Posts Tagged ‘OXO’

Storytelling through Rendering

Pensa and the new art of explaining products

Any one with new ideas has the same essential problem:  convincing other people that they’re great ideas.

A single picture can sometimes convey the essence of a product design, but more often new ideas need multiple images to tell the whole story.  A visual product narrative traces the thought process that went into development through a series of renderings.

Like other forms of storytelling, there’s an art to good product narratives.  Some examples can be found at the website of the New York industrial design consultancy Pensa.  Rather than showcasing single shots of finished designs for such household brands such OXO, Bic, and Samsung, Pensa presents a series of slides that show why the innovations make for better products.

Here’s a few tips for clear and persuasive product narratives:

1. Get real

There’s a good reason firms are getting more creative with photo-real rendering output:  Now there’s a lot more of it.

“A few years ago, the processing time used to be a limiting factor because if it took four hours per image, then forget it,” explains Pensa principal and co-founder Marco Perry.

“To show 16 to 20 concepts or multiple views would take forever.  With the new technology, anybody in the office can literally just drop the CAD in, take a snapshot, change the view, and then grab another one.  It makes rendering a non-event.  As a result, we now generate a lot more images and have higher quality presentations.”

Pensa employs an application called KeyShot by software maker Luxion, considered the pioneer in the new high-speed automated rendering.  Designers can generate entire photo realistic scene in a matter of seconds.

KeyShot’s high-resolution imagery provides the viewer more details than hand-produced sketches and generally leaves less open to interpretation in client discussions.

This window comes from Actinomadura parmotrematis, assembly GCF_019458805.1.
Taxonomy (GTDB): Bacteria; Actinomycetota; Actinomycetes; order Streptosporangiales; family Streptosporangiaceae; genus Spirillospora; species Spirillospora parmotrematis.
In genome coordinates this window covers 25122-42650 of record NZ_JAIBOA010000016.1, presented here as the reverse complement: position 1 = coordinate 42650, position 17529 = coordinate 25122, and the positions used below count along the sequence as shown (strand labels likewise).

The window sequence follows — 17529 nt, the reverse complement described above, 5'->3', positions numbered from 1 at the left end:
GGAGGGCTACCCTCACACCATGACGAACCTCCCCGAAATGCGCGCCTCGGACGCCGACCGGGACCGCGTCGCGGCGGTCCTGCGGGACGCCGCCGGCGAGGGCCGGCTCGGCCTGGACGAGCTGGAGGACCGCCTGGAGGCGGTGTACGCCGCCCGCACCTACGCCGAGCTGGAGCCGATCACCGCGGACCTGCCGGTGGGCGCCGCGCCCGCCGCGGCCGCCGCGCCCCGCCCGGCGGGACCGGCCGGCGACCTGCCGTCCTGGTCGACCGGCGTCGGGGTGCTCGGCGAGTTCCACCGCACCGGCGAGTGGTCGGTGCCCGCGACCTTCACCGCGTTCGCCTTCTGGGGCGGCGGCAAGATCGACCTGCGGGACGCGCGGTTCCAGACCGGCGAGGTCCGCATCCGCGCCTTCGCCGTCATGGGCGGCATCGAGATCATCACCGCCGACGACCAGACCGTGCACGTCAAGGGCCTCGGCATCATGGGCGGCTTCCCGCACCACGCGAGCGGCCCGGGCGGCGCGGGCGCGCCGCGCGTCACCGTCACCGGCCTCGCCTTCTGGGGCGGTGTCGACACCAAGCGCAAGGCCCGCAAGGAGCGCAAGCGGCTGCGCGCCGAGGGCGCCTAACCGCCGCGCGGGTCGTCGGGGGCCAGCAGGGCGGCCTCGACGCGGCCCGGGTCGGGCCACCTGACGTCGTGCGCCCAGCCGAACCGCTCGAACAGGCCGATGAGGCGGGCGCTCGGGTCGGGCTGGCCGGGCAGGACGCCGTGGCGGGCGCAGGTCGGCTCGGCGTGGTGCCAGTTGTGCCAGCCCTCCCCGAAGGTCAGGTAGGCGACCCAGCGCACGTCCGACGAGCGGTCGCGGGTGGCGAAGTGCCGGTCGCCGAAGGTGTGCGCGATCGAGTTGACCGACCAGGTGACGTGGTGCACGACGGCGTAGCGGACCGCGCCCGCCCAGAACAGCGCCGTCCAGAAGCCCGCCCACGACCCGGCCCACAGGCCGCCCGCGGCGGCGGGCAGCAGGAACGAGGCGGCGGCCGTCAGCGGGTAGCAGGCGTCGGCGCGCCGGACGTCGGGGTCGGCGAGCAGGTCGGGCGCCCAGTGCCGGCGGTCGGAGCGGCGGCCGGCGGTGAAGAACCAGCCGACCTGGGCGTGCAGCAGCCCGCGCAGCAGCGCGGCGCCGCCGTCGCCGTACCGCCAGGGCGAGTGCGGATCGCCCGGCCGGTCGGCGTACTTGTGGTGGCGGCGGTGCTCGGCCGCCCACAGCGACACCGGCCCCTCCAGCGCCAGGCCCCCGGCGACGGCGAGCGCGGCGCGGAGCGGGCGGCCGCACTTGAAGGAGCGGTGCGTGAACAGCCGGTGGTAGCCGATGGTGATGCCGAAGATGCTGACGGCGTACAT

2. Place the object in context

Showing your product in its intended setting can give an immediate sense of what it does and how it’s used.

CGI applications now make it easy to render the product seamlessly into a photographic back plate with the same lighting effects.

An alternative method is to model just a few familiar 3D objects that subtly suggest the environment.  In Pensa’s renderings for packaging on Mr. Longarm’s stain applications, the model of the fence provides enough context without the distraction of too much background.

3. Demonstrate user actions

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Innovation in products means users will do things differently. Where appropriate, include the user interaction with the proposed product.

In Pensa’s presentations, this is achieved with just a simple outline of a hand gesture or a standing figure.

The loose representational drawings on top of renderings convey the scale of products and their ergonomics while keeping  the spotlight on the product image.

4. Use Narrative Economy

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Anytime you set up a rendering view or storyboard sequence you have to consider narrative economy.  A scriptwriter’s term, it represents the strategy of communicating more important story details in a shorter time interval.

Consider Pensa’s proposal for DC+/ethernet shelf.  Other objects — a ring of keys and a couple smart phones — communicate the functional features (it cordlessly charges phones, has hooks).  The doorknob behind it gives several contextual clues economically.  It establishes the shelf’s height without having to show the entire wall.  The viewer also gets a quick impression of what kind of wall it is, and therefore what kind of room it is.

The combination of these minimal elements makes the viewer imagine the whole scenario – the shelf is where you throw the contents of your pockets when you enter a home or office.

5. Speak to a wide audience

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Consider your audience might get larger than the few industry representatives you are talking with now. The narrative might soon make its way to specialists in other departments –  from engineering to retail sales –  who’ll have their own set of questions.

Good imagery travels fast in large organizations, Perry says.

Make your narrative clear enough for even the layman can understand to allow newcomers into the conversation.  And include enough description to anticipate the concerns of both the manufacturer and the marketer.

Changing majors

Perry says everyone on his staff can render their own work, which makes visual storytelling a group effort.

“Rendering in the past required you to have the skills of both a photographer and a computer expert,” says Perry. “Because it’s now so fast and easy to make images, it removes the bottleneck that comes from having one particular staff member who is an expert at rendering and lighting schemes.”